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FLORA & FAUNA
 

 

Here you will find items of interest in Flora & Fauna. If you cannot find what you require, let us know.

These items are always being added to, so make sure you keep checking.

 

FLORA

Spot the weeds !

Click here to see what the weeds look like!

FAUNA

SPIDERS

False Black Widow

Male Steatoda Grossa............. Female Steatoda Grossa

Latin name: Steatoda Grossa
Size: Head and body length approximately 10mm. Overall size including legs around 40mm.
Distribution:
Found mainly in the southern half of England. Frequently found at coastal areas.
Months seen: All year round.
Habitat: Mainly found in houses and out buildings.
Food: Small insects.
Special features: The abdomen is a red-brown colour with a crescent shaped stripe at the front and three pale triangular spots along the top. These markings vary from spider to spider - sometimes they're cream coloured (as above) and sometimes they're a dull brown. Steatoda grossa is widespread in the south but very under-recorded. Interestingly it is a very close relative of the Black Widow spider. This spider is also known as the False Widow, so closely does it resemble its evil relative. Its bite is far less dangerous than the Black Widow's, but Steatoda Grossa can still use its fangs in a way that is said to be as painful as a wasp sting. Apparently, Steatoda Grossa is quite an aggressive species and it will run at you if you come too close to its web.

Wasp Spider

Wasp Spider .......Wasp Spider

Latin name: Argiope Bruennichi
Description:The females are distinctively marked with a silvery thorax and black, yellow and white striped abdomen, but the males are pale brown.
Size:
Female wasp spiders are 11-15mm and males are 4-4.5mm.
Distribution :
It is thought that this species was introduced to this country from continental Europe. Its population was previously confined to the south coast but it seems to be spreading northwards. It has been recorded in this country since 1922 but it may have been here longer
Months seen: All year round.
Habitat: They live in long grass and low vegetation. Because the egg sac is made on grass leaves, this spider can only become established where grass is not regularly managed. But this spider does occasionally turn up in barley fields.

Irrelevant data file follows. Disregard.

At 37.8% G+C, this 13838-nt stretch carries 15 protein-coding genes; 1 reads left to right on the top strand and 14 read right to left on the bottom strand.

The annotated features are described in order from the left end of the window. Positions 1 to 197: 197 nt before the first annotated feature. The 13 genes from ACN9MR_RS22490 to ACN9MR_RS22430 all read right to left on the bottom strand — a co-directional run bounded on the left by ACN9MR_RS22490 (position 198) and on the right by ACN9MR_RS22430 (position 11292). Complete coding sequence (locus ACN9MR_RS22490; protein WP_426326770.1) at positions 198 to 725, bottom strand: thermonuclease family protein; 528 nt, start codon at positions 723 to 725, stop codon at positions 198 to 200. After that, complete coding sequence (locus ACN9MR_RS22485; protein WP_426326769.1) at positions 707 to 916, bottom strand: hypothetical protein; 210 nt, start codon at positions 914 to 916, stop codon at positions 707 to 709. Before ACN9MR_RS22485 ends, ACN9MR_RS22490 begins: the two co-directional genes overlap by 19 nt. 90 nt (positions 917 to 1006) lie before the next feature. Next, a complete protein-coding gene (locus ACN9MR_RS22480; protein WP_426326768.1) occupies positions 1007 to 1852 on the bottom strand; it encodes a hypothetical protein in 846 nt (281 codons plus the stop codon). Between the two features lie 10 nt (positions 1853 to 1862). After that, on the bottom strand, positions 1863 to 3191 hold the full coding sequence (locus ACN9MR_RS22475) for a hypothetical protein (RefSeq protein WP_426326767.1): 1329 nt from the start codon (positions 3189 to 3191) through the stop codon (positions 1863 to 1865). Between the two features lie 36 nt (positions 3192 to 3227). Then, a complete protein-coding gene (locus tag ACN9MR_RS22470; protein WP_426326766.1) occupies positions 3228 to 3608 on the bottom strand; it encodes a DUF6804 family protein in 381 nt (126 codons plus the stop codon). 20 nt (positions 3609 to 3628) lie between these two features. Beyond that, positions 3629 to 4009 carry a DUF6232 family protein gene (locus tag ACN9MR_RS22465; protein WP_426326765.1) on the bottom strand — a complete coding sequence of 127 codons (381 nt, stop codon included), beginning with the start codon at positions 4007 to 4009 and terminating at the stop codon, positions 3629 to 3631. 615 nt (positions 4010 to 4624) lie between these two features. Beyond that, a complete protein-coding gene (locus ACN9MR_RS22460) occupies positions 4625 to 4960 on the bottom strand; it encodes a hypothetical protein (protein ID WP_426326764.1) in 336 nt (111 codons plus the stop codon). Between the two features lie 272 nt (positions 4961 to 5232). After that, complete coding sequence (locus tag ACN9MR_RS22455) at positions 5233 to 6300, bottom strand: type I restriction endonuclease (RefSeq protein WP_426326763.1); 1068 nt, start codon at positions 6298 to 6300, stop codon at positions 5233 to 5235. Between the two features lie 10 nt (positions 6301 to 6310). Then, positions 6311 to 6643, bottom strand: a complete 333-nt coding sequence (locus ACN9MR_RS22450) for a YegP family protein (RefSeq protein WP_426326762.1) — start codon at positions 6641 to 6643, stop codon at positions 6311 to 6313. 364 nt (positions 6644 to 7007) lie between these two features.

Food: Wasp spiders hunt flying insects and grasshoppers. Experiments have shown that they are also capable of dealing with the fearsome bombardier beetle. The bombardier beetle can produce a blast of hot chemicals from the tip of its abdomen. By wrapping the beetle in silk, the spider can immobilise it from a safe distance
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Nursery Web Spider

Nursery Web Spider .......Nursery Web Spider

Latin name: Pisaura Mirabilis
Description: They are grey, yellowish-orange or brown with a pointed abdomen. They tend to sit with their front two pairs of legs together and their rear two pairs of legs together, giving the appearance of having only four legs.
Size:
Female nursery web spiders are 12-15mm long and males are 10-13mm
Distribution :
They are common and widespread in Britain, and are found worldwide.
Months seen: All year round.
Habitat: Nursery web spiders predominantly inhabit woodland, but they are also found in long grass and occasionally hedgerows. On colder days these spiders will often come into houses to escape the harsh weather.
Food: They hunt small insects and occasionally other spiders.

 

Raft Spider Spider

Raft Spider .......Raft Spider

Latin name: Dolomedes Fimbriatus
Description:
This large brown and white spider has long, sturdy legs and an oval-shaped abdomen. There are striking pale stripes along the sides of both the carapace and the abdomen. These stripes are due in part to a row of white hairs
Size:
The female's body measures up to 22 millimetres (0.87 in) long with a leg span of about 70 mm (2.8 in), as with most spiders the male is considerably smaller.
Distribution :
Found throughout the U.K., but locally distributed.
Months seen: Most of the year.
Habitat: Mostly marshes, swamps and ponds.
Food: Tadpoles, insects and small fish.

 

 

 

 

 

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Further Information

can be obtained from the Site Manager, any committee member, or preferably in the first instance via email here....

Email: secretary@braa.co.uk

Email: webmaster@braa.co.uk

 

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© BRAA 2017   Email: webmaster@braa.co.uk

Last updated 1st January 2017